United States District Court, E.D. Missouri, Eastern Division
MEMORANDUM AND ORDER SUSTAINING PLAINTIFF'S
MOTION REGARDING EXPERT TESTIMONY AND REPORT AND DENYING
DEFENDANT'S MOTION FOR SUMMARY JUDGMENT
D. NOCE UNITED STATES MAGISTRATE JUDGE.
action is before the Court on the motions of defendant
AssuredPartners of Missouri, LLC, for summary judgment (Doc.
40) and the motion of plaintiff Andrew Niemeier to exclude
the expert testimony and report of Lewis E. Melahn (Doc. 43).
A hearing was held on the motions on January 25, 2019.
MOTION FOR SUMMARY JUDGMENT
following facts are uncontroverted for purposes of the motion
for summary judgment, unless otherwise noted. Plaintiff
Andrew Niemeier was hired by defendant AssuredPartners of
Missouri, LLC, on June 28, 2016. (Docs. 42 and 53, ¶ 1).
At that time, plaintiff had Life & Health and Property
& Casualty insurance licenses, allowing him to sell those
insurance products, including employee benefits
(“EB”) products. (Id. at ¶ 2). He
understood his employment agreement prohibited him from
making comments that could damage or disparage
AssuredPartners. (Id. at ¶ 5). Defendant's
Employee Handbook does not refer to the Missouri Insurance
Producers Act or insurance producer licensing. (Docs. 53 and
61, ¶¶ 3-4).
parties agree that insurance brokers or
“producers” can be licensed to sell more than one
type of insurance, but AssuredPartners producers primarily
focus on either EB, Property & Casualty, or personal
lines. They are expected to have a license in their focus
area, and plaintiff admitted that if he had to choose, he
would focus on EB. (Id. at ¶¶ 6-10). At
AssuredPartners, if more than one person was responsible for
selling a deal, producers could split the commissions in a
practice called “joint venturing, ” but there was
no obligation to split commissions when the incoming business
was under $5, 000 and related to the focus area of the
producer bringing in the business. (Id. at
¶¶ 11-13, 17). However, if a producer brought in
business above $5, 000 in revenue, AssuredPartners required
that producer to coordinate with Lynne Scott, whose role was
to service the needs of new and incoming business, to select
an EB producer to “team sell” the business.
(Id. at ¶¶ 15-16). This would then result
in a commission split. (Id.). The producers are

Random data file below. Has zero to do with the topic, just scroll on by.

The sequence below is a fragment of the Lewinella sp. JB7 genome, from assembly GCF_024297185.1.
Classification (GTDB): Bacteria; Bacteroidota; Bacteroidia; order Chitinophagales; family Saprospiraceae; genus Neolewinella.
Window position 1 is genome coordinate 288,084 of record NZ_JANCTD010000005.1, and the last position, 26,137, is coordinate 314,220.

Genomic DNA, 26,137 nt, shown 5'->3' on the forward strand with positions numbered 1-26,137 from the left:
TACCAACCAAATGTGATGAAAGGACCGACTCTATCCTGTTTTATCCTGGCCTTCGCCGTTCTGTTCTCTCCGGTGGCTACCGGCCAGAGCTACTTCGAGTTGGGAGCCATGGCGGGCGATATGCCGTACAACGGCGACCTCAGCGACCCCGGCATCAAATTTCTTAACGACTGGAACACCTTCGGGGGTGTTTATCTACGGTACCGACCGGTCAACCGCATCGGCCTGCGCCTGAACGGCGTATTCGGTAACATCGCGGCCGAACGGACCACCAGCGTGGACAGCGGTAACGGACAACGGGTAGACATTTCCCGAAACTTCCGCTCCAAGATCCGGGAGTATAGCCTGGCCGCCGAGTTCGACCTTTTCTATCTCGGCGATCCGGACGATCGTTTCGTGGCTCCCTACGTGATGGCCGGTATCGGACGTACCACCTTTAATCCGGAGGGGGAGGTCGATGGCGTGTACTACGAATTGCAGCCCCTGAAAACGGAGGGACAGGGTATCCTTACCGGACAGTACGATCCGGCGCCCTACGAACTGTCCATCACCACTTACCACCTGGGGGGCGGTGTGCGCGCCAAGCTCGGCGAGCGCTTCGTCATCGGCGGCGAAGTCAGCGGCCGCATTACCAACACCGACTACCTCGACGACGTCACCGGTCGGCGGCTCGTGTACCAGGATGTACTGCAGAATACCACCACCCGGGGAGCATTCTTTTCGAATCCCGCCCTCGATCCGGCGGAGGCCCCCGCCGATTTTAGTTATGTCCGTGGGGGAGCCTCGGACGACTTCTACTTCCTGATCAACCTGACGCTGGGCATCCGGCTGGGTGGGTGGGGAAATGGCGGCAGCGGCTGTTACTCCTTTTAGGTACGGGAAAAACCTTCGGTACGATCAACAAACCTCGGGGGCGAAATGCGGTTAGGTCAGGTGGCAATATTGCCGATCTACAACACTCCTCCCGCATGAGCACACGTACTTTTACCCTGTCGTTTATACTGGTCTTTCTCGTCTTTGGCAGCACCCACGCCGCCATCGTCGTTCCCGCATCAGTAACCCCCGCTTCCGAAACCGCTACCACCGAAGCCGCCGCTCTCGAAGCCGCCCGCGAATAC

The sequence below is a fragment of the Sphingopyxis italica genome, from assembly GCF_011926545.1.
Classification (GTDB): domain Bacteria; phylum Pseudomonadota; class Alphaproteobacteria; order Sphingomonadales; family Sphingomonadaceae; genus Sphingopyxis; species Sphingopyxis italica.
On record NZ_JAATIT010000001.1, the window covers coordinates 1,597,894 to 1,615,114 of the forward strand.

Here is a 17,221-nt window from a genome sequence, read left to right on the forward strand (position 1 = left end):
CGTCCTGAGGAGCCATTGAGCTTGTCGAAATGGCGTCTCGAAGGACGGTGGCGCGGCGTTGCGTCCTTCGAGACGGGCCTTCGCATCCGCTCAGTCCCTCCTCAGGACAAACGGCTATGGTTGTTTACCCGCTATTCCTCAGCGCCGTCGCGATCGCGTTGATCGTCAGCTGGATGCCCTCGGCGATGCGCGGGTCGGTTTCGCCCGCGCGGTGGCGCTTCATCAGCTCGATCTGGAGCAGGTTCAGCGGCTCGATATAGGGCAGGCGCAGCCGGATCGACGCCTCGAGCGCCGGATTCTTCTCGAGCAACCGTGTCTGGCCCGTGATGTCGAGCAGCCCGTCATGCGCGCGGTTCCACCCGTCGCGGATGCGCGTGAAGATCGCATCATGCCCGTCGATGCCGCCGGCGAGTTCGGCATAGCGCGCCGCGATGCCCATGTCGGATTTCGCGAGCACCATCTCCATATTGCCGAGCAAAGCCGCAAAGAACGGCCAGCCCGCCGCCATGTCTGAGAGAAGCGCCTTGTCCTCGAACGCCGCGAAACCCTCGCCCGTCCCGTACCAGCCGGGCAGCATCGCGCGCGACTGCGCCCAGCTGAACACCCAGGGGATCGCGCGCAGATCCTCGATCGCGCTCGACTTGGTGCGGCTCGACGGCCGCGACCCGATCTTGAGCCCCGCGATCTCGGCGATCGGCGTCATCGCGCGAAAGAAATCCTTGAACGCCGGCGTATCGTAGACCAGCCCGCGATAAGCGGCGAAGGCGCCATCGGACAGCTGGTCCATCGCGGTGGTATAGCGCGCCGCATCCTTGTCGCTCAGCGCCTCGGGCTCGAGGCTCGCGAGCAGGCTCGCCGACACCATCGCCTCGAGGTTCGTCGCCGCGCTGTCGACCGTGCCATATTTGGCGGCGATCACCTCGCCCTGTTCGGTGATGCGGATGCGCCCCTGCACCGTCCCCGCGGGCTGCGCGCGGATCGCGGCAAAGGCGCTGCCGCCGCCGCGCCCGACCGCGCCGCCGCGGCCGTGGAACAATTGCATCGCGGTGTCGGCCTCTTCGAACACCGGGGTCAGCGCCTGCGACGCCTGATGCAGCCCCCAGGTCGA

supported by a team of individuals to handle administrative
needs in a practice called “team-selling, ” a
practice used by plaintiff's prior two employers.
(Id. at ¶¶ 20-22).
maintains that deals under the $5, 000 revenue threshold
would still need to be serviced by a broker licensed in that
focus area, while plaintiff denies that the policy requires
the producer sourcing the incoming business to be licensed in
that focus area. (Id. at ¶¶ 17-18).
Plaintiff testified that the policy “[d]oesn't
allude to that at all, ” and “if you sourced a
deal that, as it reads, [is] outside of your discipline and
it fell below that $5, 000 threshold, you were working
directly with the team and I would assume you were
compensated accordingly.” (Doc. 53, Ex. 1 at 123). The
company's “Producer Commission Splits Policy”
states in relevant part:
All Commercial P&C and Group Employee Benefits accounts
less than $5, 000 in revenue do not require producers to
co-produce, regardless of discipline. All Commercial P&C
accounts < [(under)] $5, 000 will be managed through Penny
Bailey. All Group Employee Benefits Accounts < $5, 000 in
revenue will be managed through Lynne Scott.
(Doc. 53 at Ex. 6).
fall of 2016, plaintiff observed co-workers Rick Frechmann,
John Breslin, Chris Fox, and John Hensel discussing benefits
coverage with prospective clients without possessing the
requisite licenses, which plaintiff believed was illegal.
(Docs. 42 and 53, ¶ 25). Plaintiff believes that general
conversations regarding benefits coverage could be legal, but
providing information on a “plan-specific” basis
is illegal. (Id. at ¶ 23). Plaintiff also
objected to Frechmann and Breslin receiving commissions for
EB deals when not licensed in EB at the time of the deals.
(Id. at ¶¶ 26-28). Plaintiff believed each
of these co-workers engaged in illegal conduct by discussing
EB coverages with multiple businesses when they were not
licensed in EB. (Id. at ¶¶ 29-32). The